exquisite and unique paper kimonos are made using chiyogami,
momigami, and washi, (Japanese Paper) featuring popular designs
from the Edo period (1600-1868). Each Kimono presents the
appearance of fabric but is actually beautiful patterned paper.
first make templates of varying sizes for each pattern piece
of the kimono. 11 templates are used for each kimono. The
templates are laid on the patterned paper, which is then cut,
folded, backed, glued, layered with precision. The same steps
are repeated for the lining of the kimono because of the delicacy
of the paper. The paper must be matched to the original delicate
paper. The kimonos are made exactingly as an authentic cloth
work of art reflects the theme of my collection which is to
enrich the world with the unique influences of traditional
Japanese paper art and to re-introduce the ancient art of
the paper used:
craft artisans in Japan using traditional and modern techniques
make the high quality papers. By the late 1800's there were
more than 100,000 families making paper by hand. Then with
the introduction from Europe of mechanized papermaking technology
and as things "Western" became sought after, production
declined until 1983, when only 479-papermaking families were
left. As time goes on, modern technology replaces much of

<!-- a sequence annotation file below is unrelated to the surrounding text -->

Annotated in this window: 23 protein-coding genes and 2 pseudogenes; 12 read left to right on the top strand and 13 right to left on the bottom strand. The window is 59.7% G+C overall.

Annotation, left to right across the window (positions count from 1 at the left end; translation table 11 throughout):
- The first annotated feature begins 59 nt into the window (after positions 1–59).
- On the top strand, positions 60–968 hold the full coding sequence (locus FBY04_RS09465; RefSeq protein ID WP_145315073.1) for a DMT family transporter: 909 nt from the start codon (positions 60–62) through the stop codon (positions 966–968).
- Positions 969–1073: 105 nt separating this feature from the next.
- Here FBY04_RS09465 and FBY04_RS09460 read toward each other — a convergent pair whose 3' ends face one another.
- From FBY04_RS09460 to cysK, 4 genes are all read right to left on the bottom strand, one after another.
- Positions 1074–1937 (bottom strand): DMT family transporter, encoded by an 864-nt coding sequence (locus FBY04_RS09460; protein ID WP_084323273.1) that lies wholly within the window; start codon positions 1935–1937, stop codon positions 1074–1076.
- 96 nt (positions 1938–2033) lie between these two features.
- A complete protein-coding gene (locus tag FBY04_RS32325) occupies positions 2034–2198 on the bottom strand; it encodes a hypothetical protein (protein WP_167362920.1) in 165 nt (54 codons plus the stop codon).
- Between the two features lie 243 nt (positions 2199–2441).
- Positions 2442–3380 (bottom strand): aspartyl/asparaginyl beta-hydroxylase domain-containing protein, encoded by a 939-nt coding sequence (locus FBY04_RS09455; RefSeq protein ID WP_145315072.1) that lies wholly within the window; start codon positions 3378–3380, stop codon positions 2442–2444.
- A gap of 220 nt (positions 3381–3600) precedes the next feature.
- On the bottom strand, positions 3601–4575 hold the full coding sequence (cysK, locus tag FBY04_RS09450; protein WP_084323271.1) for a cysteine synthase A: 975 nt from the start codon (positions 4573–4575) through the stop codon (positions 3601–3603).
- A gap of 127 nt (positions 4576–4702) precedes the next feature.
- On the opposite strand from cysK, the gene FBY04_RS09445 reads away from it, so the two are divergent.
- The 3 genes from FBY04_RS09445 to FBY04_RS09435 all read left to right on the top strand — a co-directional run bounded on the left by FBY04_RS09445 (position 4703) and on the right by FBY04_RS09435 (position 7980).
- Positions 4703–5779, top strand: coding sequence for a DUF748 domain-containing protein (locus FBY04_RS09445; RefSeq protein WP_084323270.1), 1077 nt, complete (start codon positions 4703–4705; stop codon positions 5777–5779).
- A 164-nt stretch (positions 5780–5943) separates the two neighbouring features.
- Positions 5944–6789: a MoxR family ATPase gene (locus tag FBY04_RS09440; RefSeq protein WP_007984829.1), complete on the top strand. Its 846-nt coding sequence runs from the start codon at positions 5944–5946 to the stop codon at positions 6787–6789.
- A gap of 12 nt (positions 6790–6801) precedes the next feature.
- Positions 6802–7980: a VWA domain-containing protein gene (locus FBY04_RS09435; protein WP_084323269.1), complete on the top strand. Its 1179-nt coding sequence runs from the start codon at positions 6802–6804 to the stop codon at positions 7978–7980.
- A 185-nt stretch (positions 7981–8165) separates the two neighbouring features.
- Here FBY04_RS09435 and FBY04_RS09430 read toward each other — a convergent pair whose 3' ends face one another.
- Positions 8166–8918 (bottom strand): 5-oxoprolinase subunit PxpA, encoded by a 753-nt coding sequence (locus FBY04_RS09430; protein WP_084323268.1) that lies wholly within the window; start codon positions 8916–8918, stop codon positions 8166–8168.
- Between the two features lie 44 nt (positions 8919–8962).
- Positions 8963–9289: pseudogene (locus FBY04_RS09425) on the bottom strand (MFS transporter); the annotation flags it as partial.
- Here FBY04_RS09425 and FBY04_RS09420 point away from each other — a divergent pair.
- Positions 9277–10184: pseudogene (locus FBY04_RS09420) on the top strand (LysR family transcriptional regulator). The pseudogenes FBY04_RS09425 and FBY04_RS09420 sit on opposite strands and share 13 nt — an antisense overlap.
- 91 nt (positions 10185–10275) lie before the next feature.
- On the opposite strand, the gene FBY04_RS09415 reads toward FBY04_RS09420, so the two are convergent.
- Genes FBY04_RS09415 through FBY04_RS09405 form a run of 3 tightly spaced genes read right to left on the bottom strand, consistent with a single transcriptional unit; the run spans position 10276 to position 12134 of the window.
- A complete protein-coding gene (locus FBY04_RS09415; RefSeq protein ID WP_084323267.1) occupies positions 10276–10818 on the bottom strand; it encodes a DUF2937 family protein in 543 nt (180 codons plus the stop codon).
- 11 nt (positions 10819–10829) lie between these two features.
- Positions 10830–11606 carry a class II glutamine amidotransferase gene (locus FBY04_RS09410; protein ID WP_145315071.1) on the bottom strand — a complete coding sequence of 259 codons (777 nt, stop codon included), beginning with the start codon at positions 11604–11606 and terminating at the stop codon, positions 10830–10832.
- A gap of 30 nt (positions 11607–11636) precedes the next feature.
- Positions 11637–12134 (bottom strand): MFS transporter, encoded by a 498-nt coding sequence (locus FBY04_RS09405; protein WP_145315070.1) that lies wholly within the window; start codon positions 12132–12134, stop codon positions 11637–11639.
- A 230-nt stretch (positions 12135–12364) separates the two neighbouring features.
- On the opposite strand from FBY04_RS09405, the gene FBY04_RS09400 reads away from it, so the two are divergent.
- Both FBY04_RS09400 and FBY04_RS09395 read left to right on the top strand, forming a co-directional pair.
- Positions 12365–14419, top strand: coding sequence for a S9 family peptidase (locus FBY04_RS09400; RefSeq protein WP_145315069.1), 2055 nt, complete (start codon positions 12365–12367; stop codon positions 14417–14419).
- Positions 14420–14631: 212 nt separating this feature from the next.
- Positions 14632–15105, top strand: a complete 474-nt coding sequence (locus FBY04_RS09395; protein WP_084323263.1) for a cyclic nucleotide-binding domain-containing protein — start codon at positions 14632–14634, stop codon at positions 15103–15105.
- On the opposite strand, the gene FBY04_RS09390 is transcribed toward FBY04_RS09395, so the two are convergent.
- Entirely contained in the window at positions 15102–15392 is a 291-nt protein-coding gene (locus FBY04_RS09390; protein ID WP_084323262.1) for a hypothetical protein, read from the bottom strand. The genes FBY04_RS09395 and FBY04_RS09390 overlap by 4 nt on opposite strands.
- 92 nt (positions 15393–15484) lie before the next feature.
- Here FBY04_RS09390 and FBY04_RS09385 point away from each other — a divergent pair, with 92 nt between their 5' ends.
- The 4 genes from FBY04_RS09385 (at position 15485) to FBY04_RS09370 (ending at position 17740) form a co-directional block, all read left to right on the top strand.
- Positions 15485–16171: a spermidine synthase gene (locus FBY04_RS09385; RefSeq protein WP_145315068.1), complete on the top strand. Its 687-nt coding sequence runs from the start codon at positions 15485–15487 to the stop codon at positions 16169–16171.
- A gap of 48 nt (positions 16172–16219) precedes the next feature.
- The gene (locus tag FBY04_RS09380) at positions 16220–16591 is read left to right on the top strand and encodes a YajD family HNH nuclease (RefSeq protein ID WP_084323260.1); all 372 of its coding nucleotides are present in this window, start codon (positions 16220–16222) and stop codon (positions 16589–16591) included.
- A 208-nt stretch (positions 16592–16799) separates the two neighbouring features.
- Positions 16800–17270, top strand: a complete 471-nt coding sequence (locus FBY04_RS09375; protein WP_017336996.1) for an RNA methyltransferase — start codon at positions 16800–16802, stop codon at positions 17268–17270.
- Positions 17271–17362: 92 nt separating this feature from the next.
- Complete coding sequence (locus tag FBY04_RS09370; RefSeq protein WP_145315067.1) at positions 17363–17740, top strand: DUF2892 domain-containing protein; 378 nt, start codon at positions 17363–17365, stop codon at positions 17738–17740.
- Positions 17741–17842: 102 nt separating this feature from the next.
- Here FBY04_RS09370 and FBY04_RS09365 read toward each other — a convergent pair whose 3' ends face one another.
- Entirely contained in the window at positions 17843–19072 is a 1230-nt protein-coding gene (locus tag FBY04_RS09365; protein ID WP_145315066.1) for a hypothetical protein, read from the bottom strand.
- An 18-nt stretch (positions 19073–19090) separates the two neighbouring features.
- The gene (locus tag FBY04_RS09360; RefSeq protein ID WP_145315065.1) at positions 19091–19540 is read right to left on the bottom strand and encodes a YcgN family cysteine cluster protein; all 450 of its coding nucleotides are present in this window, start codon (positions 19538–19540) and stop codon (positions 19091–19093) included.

the traditional process. Still there are those papermakers
left who will not compromise. According to the Japanese, "Things
of excellence shall not die".
Paper -The names of Japanese
paper refer to the fiber base utilized, papermaking technique,
papermaking family, paper description, or the purpose for
which the paper was originally used. A part of the name often
includes a term denoting paper. These terms include kami,
gami, and shi.
- literally means Japan or ancient Japan (wa) paper (shi).
This is a general term for Japanese handmade paper produced
using traditional techniques. Washi is known for its strength
and beauty. A more complete term is Tesuki Washi, which translates
to handmade (Tesuki) Japanese paper.
- Literally, thousand generations (chiyo) paper
(gami). Chiyogami is highly decorative stenciled or printed
paper. This paper was originally printed using wooden blocks.
Current methods also include silk screening. Traditional prints
are often emblems of long life and happiness (cranes and tortoises)
or auspicious symbols of good fortune (pine trees, flowering
plum trees and bamboo). Chiyogami designs may also symbolize
every day life, events and activities.
Literally means wrinkled, crumbled (momi) paper (gami). This
is a thick high quality Kozo paper that is often treated with
root of Devil's Tongue (konnyaku) before being wrinkled, rubbed
and stretched.. This paper is often used for Kamiko (paper